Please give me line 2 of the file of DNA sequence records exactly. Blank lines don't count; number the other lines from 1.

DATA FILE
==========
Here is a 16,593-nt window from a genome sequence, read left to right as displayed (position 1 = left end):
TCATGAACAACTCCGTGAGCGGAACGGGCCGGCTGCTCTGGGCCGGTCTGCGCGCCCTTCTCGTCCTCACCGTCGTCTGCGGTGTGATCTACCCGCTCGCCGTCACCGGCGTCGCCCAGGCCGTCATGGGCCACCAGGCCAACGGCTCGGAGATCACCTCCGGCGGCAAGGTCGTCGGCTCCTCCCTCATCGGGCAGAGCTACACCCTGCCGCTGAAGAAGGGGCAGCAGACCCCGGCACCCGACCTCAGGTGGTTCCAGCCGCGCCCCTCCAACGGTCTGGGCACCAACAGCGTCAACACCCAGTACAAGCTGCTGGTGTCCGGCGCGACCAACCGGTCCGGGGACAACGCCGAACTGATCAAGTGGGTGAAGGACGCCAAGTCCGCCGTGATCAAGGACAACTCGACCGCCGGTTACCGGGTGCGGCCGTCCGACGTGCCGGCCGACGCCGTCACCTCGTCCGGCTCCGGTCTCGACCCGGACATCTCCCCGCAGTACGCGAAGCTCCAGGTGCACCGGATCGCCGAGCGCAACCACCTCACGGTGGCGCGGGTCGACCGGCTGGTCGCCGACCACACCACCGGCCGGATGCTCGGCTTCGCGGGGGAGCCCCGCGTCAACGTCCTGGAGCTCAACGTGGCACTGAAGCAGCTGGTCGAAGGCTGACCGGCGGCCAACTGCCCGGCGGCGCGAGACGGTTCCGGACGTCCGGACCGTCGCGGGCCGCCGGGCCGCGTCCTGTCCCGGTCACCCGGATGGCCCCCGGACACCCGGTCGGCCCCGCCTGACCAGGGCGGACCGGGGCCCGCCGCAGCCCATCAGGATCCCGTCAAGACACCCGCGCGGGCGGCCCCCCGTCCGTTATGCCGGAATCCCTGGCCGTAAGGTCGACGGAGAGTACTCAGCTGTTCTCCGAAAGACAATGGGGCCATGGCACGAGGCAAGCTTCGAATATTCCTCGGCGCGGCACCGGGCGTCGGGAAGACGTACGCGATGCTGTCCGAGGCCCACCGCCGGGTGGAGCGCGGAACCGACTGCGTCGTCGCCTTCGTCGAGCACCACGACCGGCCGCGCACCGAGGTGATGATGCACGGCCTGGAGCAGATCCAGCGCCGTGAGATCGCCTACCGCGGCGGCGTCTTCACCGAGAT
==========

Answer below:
TCATGAACAACTCCGTGAGCGGAACGGGCCGGCTGCTCTGGGCCGGTCTGCGCGCCCTTCTCGTCCTCACCGTCGTCTGCGGTGTGATCTACCCGCTCGCCGTCACCGGCGTCGCCCAGGCCGTCATGGGCCACCAGGCCAACGGCTCGGAGATCACCTCCGGCGGCAAGGTCGTCGGCTCCTCCCTCATCGGGCAGAGCTACACCCTGCCGCTGAAGAAGGGGCAGCAGACCCCGGCACCCGACCTCAGGTGGTTCCAGCCGCGCCCCTCCAACGGTCTGGGCACCAACAGCGTCAACACCCAGTACAAGCTGCTGGTGTCCGGCGCGACCAACCGGTCCGGGGACAACGCCGAACTGATCAAGTGGGTGAAGGACGCCAAGTCCGCCGTGATCAAGGACAACTCGACCGCCGGTTACCGGGTGCGGCCGTCCGACGTGCCGGCCGACGCCGTCACCTCGTCCGGCTCCGGTCTCGACCCGGACATCTCCCCGCAGTACGCGAAGCTCCAGGTGCACCGGATCGCCGAGCGCAACCACCTCACGGTGGCGCGGGTCGACCGGCTGGTCGCCGACCACACCACCGGCCGGATGCTCGGCTTCGCGGGGGAGCCCCGCGTCAACGTCCTGGAGCTCAACGTGGCACTGAAGCAGCTGGTCGAAGGCTGACCGGCGGCCAACTGCCCGGCGGCGCGAGACGGTTCCGGACGTCCGGACCGTCGCGGGCCGCCGGGCCGCGTCCTGTCCCGGTCACCCGGATGGCCCCCGGACACCCGGTCGGCCCCGCCTGACCAGGGCGGACCGGGGCCCGCCGCAGCCCATCAGGATCCCGTCAAGACACCCGCGCGGGCGGCCCCCCGTCCGTTATGCCGGAATCCCTGGCCGTAAGGTCGACGGAGAGTACTCAGCTGTTCTCCGAAAGACAATGGGGCCATGGCACGAGGCAAGCTTCGAATATTCCTCGGCGCGGCACCGGGCGTCGGGAAGACGTACGCGATGCTGTCCGAGGCCCACCGCCGGGTGGAGCGCGGAACCGACTGCGTCGTCGCCTTCGTCGAGCACCACGACCGGCCGCGCACCGAGGTGATGATGCACGGCCTGGAGCAGATCCAGCGCCGTGAGATCGCCTACCGCGGCGGCGTCTTCACCGAGAT